World’s Best B-School Professors: Nancy F. Koehn
Harvard’s Nancy Koehn is an astute professor of leadership.
Nancy F. Koehn
Harvard Business School
Education: Harvard University, PhD, European History
Harvard University, MA, European History
Harvard Kennedy School, MPP
Stanford University, BA
At Harvard Business School Since: 1991
Before Harvard Business School: Member of Harvard University’s Faculty of Arts and Sciences first as a graduate student in history and then as a lecturer in the History and Literature concentrations and the Department of Economics.
Fun Fact: I am an avid equestrian and have three horses.
If I wasn’t teaching, my dream job would be: Writing books and show jumping as a professional rider.
Best part of the job: The bright, decent, articulate people with whom I am privileged to work; the variety of the work I do; as a historian at HBS, I get to move between the past and the present every day, learning from both.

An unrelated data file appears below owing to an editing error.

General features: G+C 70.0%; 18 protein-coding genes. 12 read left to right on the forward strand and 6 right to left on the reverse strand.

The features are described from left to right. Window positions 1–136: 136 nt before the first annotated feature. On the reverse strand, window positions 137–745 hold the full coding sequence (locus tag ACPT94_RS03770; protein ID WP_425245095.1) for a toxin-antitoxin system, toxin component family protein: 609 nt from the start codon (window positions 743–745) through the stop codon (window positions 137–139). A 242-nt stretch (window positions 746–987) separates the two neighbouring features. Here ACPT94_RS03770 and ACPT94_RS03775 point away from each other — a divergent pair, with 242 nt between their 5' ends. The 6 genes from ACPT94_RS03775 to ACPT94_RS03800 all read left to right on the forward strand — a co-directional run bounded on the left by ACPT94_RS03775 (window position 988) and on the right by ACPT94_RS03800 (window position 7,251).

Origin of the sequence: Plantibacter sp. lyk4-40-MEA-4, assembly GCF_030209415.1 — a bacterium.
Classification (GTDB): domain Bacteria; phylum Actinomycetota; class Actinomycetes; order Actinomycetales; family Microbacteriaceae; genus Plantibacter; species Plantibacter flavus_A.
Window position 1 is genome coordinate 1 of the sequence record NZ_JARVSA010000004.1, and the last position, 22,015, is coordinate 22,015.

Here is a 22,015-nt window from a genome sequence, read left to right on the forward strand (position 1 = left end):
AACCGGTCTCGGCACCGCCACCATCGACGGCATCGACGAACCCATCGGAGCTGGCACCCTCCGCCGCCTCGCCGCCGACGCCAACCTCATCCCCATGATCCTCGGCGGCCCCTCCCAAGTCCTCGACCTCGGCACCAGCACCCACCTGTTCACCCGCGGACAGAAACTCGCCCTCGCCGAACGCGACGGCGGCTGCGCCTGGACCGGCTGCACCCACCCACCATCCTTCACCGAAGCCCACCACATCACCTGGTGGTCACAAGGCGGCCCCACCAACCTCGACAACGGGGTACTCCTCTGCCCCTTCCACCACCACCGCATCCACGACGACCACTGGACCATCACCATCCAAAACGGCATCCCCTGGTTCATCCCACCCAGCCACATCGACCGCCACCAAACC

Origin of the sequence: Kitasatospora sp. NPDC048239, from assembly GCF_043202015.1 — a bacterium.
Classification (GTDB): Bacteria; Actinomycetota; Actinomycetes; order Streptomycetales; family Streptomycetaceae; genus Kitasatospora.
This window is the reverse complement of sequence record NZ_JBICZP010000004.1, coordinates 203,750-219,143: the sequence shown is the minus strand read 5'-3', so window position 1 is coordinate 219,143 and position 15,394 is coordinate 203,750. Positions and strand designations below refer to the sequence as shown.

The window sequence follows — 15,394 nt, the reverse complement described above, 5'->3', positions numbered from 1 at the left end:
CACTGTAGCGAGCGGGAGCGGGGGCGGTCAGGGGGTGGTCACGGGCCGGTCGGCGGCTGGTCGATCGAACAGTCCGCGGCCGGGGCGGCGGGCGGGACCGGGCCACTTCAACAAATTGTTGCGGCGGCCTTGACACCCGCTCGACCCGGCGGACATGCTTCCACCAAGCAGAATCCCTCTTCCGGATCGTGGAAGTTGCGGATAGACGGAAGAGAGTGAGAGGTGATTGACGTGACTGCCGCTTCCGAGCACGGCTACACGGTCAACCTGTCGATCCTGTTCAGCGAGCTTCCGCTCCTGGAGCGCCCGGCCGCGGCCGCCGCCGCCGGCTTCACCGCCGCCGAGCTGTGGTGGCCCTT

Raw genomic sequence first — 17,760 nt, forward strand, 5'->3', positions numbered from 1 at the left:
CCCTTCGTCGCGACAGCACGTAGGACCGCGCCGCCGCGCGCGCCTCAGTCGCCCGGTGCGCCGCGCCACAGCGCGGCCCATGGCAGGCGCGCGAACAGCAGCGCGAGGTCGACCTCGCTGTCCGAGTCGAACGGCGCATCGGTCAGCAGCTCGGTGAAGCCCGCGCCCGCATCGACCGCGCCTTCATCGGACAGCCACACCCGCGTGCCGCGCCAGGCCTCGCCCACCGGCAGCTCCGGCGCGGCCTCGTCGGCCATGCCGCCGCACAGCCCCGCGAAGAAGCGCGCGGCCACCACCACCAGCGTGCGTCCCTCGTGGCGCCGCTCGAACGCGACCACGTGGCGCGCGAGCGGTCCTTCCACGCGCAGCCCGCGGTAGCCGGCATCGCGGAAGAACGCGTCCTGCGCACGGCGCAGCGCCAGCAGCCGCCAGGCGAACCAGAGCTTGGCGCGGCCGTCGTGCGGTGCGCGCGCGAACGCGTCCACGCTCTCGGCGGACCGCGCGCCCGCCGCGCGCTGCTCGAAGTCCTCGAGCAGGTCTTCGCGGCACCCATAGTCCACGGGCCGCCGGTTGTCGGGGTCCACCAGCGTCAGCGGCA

Worst part of the job: Cold-calling a student who is not prepared.
Oftentimes the question is asked, “What makes someone a good leader?” Nancy Koehn, a professor at Harvard Business School, takes a historical approach. Koehn examines leaders—both past and present—then expounds upon both the positive and negative lessons learned from the leading figures. Koehn consults with many companies and speaks regularly to business leaders and news media on a range of issues including leading in turbulent times.
Her research is particularly centered on entrepreneurial leadership and visionary leadership; however it’s not limited to just business. In 2006, Koehn wrote a case on Oprah Winfrey and brought it to life when she introduced Ms. Winfrey as a guest speaker for her Entrepreneurial Manager course. Then in 2011, Koehn published an article discussing key lessons to be extracted from Bono and U2. Professor Koehn has authored three books. Her most recent, The Story of American Business: From the Pages of the New York Times highlights people and events that have shaped business throughout the 21st century.